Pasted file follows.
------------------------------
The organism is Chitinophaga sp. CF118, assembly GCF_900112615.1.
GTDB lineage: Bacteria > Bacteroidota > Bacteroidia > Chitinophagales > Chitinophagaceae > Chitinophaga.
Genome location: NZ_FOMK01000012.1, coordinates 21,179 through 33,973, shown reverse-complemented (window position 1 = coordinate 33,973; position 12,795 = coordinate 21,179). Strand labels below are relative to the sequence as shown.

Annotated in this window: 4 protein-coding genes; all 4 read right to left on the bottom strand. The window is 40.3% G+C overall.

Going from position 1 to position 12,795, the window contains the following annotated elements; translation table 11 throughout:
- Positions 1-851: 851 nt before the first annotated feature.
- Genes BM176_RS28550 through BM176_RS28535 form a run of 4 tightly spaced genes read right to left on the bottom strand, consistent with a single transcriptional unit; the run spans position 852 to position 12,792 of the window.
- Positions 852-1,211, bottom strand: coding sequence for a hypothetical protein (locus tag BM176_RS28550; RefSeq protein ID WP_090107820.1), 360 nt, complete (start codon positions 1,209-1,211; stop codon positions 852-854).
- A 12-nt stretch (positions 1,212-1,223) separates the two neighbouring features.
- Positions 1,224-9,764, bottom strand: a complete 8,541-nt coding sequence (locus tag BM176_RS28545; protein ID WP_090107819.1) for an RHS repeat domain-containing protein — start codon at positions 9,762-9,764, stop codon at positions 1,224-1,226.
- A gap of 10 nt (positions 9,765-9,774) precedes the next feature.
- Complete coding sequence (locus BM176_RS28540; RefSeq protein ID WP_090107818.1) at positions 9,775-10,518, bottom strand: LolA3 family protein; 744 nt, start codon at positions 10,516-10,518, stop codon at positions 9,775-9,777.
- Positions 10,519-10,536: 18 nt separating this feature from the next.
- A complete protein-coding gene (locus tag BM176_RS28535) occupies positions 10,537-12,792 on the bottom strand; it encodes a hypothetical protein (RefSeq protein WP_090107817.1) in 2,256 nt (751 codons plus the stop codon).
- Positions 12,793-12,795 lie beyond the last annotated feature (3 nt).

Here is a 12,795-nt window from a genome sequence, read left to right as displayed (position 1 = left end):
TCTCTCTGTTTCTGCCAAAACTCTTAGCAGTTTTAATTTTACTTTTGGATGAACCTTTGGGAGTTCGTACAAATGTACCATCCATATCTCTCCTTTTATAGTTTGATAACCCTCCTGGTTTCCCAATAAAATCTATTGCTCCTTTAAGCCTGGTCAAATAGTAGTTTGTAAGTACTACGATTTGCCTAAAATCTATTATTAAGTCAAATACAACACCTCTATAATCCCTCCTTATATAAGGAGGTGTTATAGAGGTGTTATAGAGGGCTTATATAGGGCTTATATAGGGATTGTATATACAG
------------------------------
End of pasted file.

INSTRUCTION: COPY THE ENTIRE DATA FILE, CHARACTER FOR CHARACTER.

The organism is Chitinophaga sp. CF118, assembly GCF_900112615.1.
GTDB lineage: Bacteria > Bacteroidota > Bacteroidia > Chitinophagales > Chitinophagaceae > Chitinophaga.
Genome location: NZ_FOMK01000012.1, coordinates 21,179 through 33,973, shown reverse-complemented (window position 1 = coordinate 33,973; position 12,795 = coordinate 21,179). Strand labels below are relative to the sequence as shown.

Annotated in this window: 4 protein-coding genes; all 4 read right to left on the bottom strand. The window is 40.3% G+C overall.

Going from position 1 to position 12,795, the window contains the following annotated elements; translation table 11 throughout:
- Positions 1-851: 851 nt before the first annotated feature.
- Genes BM176_RS28550 through BM176_RS28535 form a run of 4 tightly spaced genes read right to left on the bottom strand, consistent with a single transcriptional unit; the run spans position 852 to position 12,792 of the window.
- Positions 852-1,211, bottom strand: coding sequence for a hypothetical protein (locus tag BM176_RS28550; RefSeq protein ID WP_090107820.1), 360 nt, complete (start codon positions 1,209-1,211; stop codon positions 852-854).
- A 12-nt stretch (positions 1,212-1,223) separates the two neighbouring features.
- Positions 1,224-9,764, bottom strand: a complete 8,541-nt coding sequence (locus tag BM176_RS28545; protein ID WP_090107819.1) for an RHS repeat domain-containing protein — start codon at positions 9,762-9,764, stop codon at positions 1,224-1,226.
- A gap of 10 nt (positions 9,765-9,774) precedes the next feature.
- Complete coding sequence (locus BM176_RS28540; RefSeq protein ID WP_090107818.1) at positions 9,775-10,518, bottom strand: LolA3 family protein; 744 nt, start codon at positions 10,516-10,518, stop codon at positions 9,775-9,777.
- Positions 10,519-10,536: 18 nt separating this feature from the next.
- A complete protein-coding gene (locus tag BM176_RS28535) occupies positions 10,537-12,792 on the bottom strand; it encodes a hypothetical protein (RefSeq protein WP_090107817.1) in 2,256 nt (751 codons plus the stop codon).
- Positions 12,793-12,795 lie beyond the last annotated feature (3 nt).

Here is a 12,795-nt window from a genome sequence, read left to right as displayed (position 1 = left end):
TCTCTCTGTTTCTGCCAAAACTCTTAGCAGTTTTAATTTTACTTTTGGATGAACCTTTGGGAGTTCGTACAAATGTACCATCCATATCTCTCCTTTTATAGTTTGATAACCCTCCTGGTTTCCCAATAAAATCTATTGCTCCTTTAAGCCTGGTCAAATAGTAGTTTGTAAGTACTACGATTTGCCTAAAATCTATTATTAAGTCAAATACAACACCTCTATAATCCCTCCTTATATAAGGAGGTGTTATAGAGGTGTTATAGAGGGCTTATATAGGGCTTATATAGGGATTGTATATACAG